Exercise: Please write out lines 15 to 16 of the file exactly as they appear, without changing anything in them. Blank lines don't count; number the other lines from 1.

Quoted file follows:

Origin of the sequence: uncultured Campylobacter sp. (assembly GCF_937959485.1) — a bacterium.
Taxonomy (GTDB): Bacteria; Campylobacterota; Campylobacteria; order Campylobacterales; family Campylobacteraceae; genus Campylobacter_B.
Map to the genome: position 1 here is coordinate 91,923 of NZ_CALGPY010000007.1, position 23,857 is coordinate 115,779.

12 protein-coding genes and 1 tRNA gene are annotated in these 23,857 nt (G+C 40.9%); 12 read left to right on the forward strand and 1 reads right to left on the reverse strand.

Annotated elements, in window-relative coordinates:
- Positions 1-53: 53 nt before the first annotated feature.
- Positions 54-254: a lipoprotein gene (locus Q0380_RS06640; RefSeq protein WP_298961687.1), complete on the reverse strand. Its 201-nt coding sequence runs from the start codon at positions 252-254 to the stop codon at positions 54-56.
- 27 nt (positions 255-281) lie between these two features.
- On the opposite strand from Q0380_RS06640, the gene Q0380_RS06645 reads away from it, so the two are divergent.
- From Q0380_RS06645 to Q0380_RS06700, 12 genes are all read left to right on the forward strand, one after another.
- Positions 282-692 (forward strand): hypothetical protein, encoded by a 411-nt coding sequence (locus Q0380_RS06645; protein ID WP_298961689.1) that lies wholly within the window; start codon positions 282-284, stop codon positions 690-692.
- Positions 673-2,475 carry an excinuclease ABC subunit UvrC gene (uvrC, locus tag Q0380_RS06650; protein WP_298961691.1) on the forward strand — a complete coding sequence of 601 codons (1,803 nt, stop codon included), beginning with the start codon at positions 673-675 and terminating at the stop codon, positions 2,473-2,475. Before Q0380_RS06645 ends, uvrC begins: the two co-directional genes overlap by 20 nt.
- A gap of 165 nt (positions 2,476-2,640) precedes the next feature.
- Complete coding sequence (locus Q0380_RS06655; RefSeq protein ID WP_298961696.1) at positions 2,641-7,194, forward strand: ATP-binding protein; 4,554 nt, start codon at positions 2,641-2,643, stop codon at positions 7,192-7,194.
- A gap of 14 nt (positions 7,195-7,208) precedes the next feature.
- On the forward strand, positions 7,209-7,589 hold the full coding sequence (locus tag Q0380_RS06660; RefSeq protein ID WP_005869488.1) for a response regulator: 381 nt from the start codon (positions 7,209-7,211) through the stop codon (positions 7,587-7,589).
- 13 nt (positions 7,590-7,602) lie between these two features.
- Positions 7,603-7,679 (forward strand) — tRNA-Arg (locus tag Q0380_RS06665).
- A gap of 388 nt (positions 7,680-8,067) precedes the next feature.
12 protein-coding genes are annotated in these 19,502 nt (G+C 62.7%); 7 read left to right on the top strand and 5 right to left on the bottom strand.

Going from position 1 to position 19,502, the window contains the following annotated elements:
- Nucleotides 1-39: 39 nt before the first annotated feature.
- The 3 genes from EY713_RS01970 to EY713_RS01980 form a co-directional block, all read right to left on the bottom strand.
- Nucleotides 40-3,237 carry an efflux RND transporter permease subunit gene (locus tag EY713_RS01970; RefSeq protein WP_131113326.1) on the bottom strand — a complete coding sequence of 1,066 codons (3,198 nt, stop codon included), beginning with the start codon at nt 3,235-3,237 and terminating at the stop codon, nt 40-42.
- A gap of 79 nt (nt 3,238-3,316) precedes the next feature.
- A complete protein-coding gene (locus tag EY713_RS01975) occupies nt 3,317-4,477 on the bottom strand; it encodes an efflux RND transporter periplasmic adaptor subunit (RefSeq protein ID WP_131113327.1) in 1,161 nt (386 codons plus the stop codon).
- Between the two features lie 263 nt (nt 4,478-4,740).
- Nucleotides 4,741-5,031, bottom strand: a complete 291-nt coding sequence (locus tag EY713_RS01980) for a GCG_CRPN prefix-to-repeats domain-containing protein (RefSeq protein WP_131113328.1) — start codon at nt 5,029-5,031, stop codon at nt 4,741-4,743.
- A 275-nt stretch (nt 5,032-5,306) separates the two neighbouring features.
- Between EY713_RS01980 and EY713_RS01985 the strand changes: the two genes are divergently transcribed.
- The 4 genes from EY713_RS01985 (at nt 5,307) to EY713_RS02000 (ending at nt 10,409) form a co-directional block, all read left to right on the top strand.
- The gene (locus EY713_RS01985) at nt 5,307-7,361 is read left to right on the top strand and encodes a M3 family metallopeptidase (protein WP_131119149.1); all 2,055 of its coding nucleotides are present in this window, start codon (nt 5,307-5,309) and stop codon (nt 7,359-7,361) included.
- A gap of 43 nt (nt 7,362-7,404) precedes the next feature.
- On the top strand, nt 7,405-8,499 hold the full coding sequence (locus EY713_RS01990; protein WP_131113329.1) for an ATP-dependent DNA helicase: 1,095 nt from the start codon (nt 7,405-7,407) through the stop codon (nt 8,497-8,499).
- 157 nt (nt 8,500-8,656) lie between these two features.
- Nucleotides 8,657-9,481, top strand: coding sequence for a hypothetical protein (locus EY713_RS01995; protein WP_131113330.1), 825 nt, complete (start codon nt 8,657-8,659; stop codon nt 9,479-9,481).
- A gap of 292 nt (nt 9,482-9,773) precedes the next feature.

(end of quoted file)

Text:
- A gap of 14 nt (positions 7,195-7,208) precedes the next feature.
- On the forward strand, positions 7,209-7,589 hold the full coding sequence (locus tag Q0380_RS06660; RefSeq protein ID WP_005869488.1) for a response regulator: 381 nt from the start codon (positions 7,209-7,211) through the stop codon (positions 7,587-7,589).